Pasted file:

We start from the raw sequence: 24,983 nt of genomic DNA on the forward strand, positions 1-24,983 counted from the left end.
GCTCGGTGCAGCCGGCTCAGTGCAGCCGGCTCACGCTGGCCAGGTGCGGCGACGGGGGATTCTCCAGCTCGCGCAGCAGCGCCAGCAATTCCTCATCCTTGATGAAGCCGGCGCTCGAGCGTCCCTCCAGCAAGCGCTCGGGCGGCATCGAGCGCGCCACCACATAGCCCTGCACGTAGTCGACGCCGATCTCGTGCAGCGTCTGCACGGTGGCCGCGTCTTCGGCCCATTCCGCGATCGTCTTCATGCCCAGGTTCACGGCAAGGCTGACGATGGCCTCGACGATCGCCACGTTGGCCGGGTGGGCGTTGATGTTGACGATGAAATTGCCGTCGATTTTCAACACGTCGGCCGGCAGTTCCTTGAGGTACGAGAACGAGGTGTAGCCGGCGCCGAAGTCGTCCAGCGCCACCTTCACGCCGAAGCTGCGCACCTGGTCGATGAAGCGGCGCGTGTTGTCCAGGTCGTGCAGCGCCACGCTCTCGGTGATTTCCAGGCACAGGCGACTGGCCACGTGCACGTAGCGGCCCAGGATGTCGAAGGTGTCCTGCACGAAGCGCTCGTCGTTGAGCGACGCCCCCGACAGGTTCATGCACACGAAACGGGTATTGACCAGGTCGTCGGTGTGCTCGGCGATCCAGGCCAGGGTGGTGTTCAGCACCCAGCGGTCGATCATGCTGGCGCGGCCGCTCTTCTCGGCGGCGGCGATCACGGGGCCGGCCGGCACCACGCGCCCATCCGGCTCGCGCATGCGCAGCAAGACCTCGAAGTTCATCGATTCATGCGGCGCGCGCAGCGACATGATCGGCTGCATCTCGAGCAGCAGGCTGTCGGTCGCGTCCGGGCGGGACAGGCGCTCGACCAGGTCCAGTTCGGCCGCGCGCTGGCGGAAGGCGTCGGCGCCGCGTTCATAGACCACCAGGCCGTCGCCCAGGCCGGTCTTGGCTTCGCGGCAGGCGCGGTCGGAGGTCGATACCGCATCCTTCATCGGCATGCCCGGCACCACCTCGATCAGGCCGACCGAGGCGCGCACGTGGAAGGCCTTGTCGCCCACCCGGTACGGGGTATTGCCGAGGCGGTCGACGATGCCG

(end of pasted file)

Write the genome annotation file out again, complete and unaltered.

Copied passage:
We start from the raw sequence: 24,983 nt of genomic DNA on the forward strand, positions 1-24,983 counted from the left end.
GCTCGGTGCAGCCGGCTCAGTGCAGCCGGCTCACGCTGGCCAGGTGCGGCGACGGGGGATTCTCCAGCTCGCGCAGCAGCGCCAGCAATTCCTCATCCTTGATGAAGCCGGCGCTCGAGCGTCCCTCCAGCAAGCGCTCGGGCGGCATCGAGCGCGCCACCACATAGCCCTGCACGTAGTCGACGCCGATCTCGTGCAGCGTCTGCACGGTGGCCGCGTCTTCGGCCCATTCCGCGATCGTCTTCATGCCCAGGTTCACGGCAAGGCTGACGATGGCCTCGACGATCGCCACGTTGGCCGGGTGGGCGTTGATGTTGACGATGAAATTGCCGTCGATTTTCAACACGTCGGCCGGCAGTTCCTTGAGGTACGAGAACGAGGTGTAGCCGGCGCCGAAGTCGTCCAGCGCCACCTTCACGCCGAAGCTGCGCACCTGGTCGATGAAGCGGCGCGTGTTGTCCAGGTCGTGCAGCGCCACGCTCTCGGTGATTTCCAGGCACAGGCGACTGGCCACGTGCACGTAGCGGCCCAGGATGTCGAAGGTGTCCTGCACGAAGCGCTCGTCGTTGAGCGACGCCCCCGACAGGTTCATGCACACGAAACGGGTATTGACCAGGTCGTCGGTGTGCTCGGCGATCCAGGCCAGGGTGGTGTTCAGCACCCAGCGGTCGATCATGCTGGCGCGGCCGCTCTTCTCGGCGGCGGCGATCACGGGGCCGGCCGGCACCACGCGCCCATCCGGCTCGCGCATGCGCAGCAAGACCTCGAAGTTCATCGATTCATGCGGCGCGCGCAGCGACATGATCGGCTGCATCTCGAGCAGCAGGCTGTCGGTCGCGTCCGGGCGGGACAGGCGCTCGACCAGGTCCAGTTCGGCCGCGCGCTGGCGGAAGGCGTCGGCGCCGCGTTCATAGACCACCAGGCCGTCGCCCAGGCCGGTCTTGGCTTCGCGGCAGGCGCGGTCGGAGGTCGATACCGCATCCTTCATCGGCATGCCCGGCACCACCTCGATCAGGCCGACCGAGGCGCGCACGTGGAAGGCCTTGTCGCCCACCCGGTACGGGGTATTGCCGAGGCGGTCGACGATGCCG